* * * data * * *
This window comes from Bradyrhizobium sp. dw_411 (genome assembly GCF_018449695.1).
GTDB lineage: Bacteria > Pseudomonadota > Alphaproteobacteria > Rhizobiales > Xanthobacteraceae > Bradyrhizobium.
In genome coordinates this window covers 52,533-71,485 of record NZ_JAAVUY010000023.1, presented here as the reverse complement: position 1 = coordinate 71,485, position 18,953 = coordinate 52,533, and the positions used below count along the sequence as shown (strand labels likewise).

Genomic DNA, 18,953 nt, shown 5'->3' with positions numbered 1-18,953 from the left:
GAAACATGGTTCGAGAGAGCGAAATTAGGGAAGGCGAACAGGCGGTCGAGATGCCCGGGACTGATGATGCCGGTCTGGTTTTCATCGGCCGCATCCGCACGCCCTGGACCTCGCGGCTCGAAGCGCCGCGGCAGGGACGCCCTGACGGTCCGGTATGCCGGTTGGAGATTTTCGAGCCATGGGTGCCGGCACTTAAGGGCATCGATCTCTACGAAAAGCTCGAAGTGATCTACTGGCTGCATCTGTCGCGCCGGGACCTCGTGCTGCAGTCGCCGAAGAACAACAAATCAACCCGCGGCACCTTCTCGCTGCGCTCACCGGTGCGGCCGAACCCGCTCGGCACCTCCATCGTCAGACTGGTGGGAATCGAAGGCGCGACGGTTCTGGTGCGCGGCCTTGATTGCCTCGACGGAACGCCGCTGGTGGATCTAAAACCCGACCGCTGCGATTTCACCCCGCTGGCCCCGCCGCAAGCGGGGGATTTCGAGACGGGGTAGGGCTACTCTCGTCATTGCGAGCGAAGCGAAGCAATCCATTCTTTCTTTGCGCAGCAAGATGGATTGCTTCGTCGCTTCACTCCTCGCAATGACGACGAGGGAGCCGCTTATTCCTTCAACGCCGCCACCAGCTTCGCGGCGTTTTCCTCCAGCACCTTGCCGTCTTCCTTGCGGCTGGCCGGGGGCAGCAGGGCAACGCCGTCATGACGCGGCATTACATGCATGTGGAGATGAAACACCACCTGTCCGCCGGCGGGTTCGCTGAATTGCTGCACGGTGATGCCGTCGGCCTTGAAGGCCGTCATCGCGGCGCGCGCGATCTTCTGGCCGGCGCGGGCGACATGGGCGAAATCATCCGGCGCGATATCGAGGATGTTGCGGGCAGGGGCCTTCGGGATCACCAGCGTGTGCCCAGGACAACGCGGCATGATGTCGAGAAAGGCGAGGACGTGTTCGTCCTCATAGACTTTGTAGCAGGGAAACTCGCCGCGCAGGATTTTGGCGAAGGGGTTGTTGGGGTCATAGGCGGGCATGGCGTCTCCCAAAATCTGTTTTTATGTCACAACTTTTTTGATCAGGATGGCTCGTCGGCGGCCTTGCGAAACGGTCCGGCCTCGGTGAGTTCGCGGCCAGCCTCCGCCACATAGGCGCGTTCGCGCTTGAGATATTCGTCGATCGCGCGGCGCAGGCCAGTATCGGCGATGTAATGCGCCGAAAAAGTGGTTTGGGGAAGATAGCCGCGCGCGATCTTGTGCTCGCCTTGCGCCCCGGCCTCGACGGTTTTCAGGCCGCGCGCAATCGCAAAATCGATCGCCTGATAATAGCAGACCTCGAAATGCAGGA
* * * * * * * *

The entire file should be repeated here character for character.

This window comes from Bradyrhizobium sp. dw_411 (genome assembly GCF_018449695.1).
GTDB lineage: Bacteria > Pseudomonadota > Alphaproteobacteria > Rhizobiales > Xanthobacteraceae > Bradyrhizobium.
In genome coordinates this window covers 52,533-71,485 of record NZ_JAAVUY010000023.1, presented here as the reverse complement: position 1 = coordinate 71,485, position 18,953 = coordinate 52,533, and the positions used below count along the sequence as shown (strand labels likewise).

Genomic DNA, 18,953 nt, shown 5'->3' with positions numbered 1-18,953 from the left:
GAAACATGGTTCGAGAGAGCGAAATTAGGGAAGGCGAACAGGCGGTCGAGATGCCCGGGACTGATGATGCCGGTCTGGTTTTCATCGGCCGCATCCGCACGCCCTGGACCTCGCGGCTCGAAGCGCCGCGGCAGGGACGCCCTGACGGTCCGGTATGCCGGTTGGAGATTTTCGAGCCATGGGTGCCGGCACTTAAGGGCATCGATCTCTACGAAAAGCTCGAAGTGATCTACTGGCTGCATCTGTCGCGCCGGGACCTCGTGCTGCAGTCGCCGAAGAACAACAAATCAACCCGCGGCACCTTCTCGCTGCGCTCACCGGTGCGGCCGAACCCGCTCGGCACCTCCATCGTCAGACTGGTGGGAATCGAAGGCGCGACGGTTCTGGTGCGCGGCCTTGATTGCCTCGACGGAACGCCGCTGGTGGATCTAAAACCCGACCGCTGCGATTTCACCCCGCTGGCCCCGCCGCAAGCGGGGGATTTCGAGACGGGGTAGGGCTACTCTCGTCATTGCGAGCGAAGCGAAGCAATCCATTCTTTCTTTGCGCAGCAAGATGGATTGCTTCGTCGCTTCACTCCTCGCAATGACGACGAGGGAGCCGCTTATTCCTTCAACGCCGCCACCAGCTTCGCGGCGTTTTCCTCCAGCACCTTGCCGTCTTCCTTGCGGCTGGCCGGGGGCAGCAGGGCAACGCCGTCATGACGCGGCATTACATGCATGTGGAGATGAAACACCACCTGTCCGCCGGCGGGTTCGCTGAATTGCTGCACGGTGATGCCGTCGGCCTTGAAGGCCGTCATCGCGGCGCGCGCGATCTTCTGGCCGGCGCGGGCGACATGGGCGAAATCATCCGGCGCGATATCGAGGATGTTGCGGGCAGGGGCCTTCGGGATCACCAGCGTGTGCCCAGGACAACGCGGCATGATGTCGAGAAAGGCGAGGACGTGTTCGTCCTCATAGACTTTGTAGCAGGGAAACTCGCCGCGCAGGATTTTGGCGAAGGGGTTGTTGGGGTCATAGGCGGGCATGGCGTCTCCCAAAATCTGTTTTTATGTCACAACTTTTTTGATCAGGATGGCTCGTCGGCGGCCTTGCGAAACGGTCCGGCCTCGGTGAGTTCGCGGCCAGCCTCCGCCACATAGGCGCGTTCGCGCTTGAGATATTCGTCGATCGCGCGGCGCAGGCCAGTATCGGCGATGTAATGCGCCGAAAAAGTGGTTTGGGGAAGATAGCCGCGCGCGATCTTGTGCTCGCCTTGCGCCCCGGCCTCGACGGTTTTCAGGCCGCGCGCAATCGCAAAATCGATCGCCTGATAATAGCAGACCTCGAAATGCAGGA